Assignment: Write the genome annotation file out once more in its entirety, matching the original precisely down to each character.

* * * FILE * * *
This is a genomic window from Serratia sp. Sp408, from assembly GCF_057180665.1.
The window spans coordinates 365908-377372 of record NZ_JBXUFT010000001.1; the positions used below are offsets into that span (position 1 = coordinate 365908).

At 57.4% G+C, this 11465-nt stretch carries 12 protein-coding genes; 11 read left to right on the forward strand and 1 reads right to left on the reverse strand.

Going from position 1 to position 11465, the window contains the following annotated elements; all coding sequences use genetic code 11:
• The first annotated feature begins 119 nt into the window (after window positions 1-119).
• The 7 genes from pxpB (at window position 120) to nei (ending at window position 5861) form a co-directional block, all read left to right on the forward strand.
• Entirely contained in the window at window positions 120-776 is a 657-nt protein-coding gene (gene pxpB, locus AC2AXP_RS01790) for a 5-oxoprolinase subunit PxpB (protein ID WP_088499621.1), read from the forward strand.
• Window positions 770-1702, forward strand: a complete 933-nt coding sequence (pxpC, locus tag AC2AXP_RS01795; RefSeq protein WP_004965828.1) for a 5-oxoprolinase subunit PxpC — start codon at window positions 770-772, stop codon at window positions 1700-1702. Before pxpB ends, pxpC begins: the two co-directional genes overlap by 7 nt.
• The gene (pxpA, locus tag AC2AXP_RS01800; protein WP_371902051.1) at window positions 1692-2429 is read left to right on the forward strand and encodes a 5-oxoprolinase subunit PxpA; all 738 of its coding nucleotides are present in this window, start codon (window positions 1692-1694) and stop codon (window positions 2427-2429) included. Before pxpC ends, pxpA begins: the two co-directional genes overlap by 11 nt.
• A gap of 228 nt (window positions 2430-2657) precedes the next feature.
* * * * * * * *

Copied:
This is a genomic window from Serratia sp. Sp408, from assembly GCF_057180665.1.
The window spans coordinates 365908-377372 of record NZ_JBXUFT010000001.1; the positions used below are offsets into that span (position 1 = coordinate 365908).

At 57.4% G+C, this 11465-nt stretch carries 12 protein-coding genes; 11 read left to right on the forward strand and 1 reads right to left on the reverse strand.

Going from position 1 to position 11465, the window contains the following annotated elements; all coding sequences use genetic code 11:
• The first annotated feature begins 119 nt into the window (after window positions 1-119).
• The 7 genes from pxpB (at window position 120) to nei (ending at window position 5861) form a co-directional block, all read left to right on the forward strand.
• Entirely contained in the window at window positions 120-776 is a 657-nt protein-coding gene (gene pxpB, locus AC2AXP_RS01790) for a 5-oxoprolinase subunit PxpB (protein ID WP_088499621.1), read from the forward strand.
• Window positions 770-1702, forward strand: a complete 933-nt coding sequence (pxpC, locus tag AC2AXP_RS01795; RefSeq protein WP_004965828.1) for a 5-oxoprolinase subunit PxpC — start codon at window positions 770-772, stop codon at window positions 1700-1702. Before pxpB ends, pxpC begins: the two co-directional genes overlap by 7 nt.
• The gene (pxpA, locus tag AC2AXP_RS01800; protein WP_371902051.1) at window positions 1692-2429 is read left to right on the forward strand and encodes a 5-oxoprolinase subunit PxpA; all 738 of its coding nucleotides are present in this window, start codon (window positions 1692-1694) and stop codon (window positions 2427-2429) included. Before pxpC ends, pxpA begins: the two co-directional genes overlap by 11 nt.
• A gap of 228 nt (window positions 2430-2657) precedes the next feature.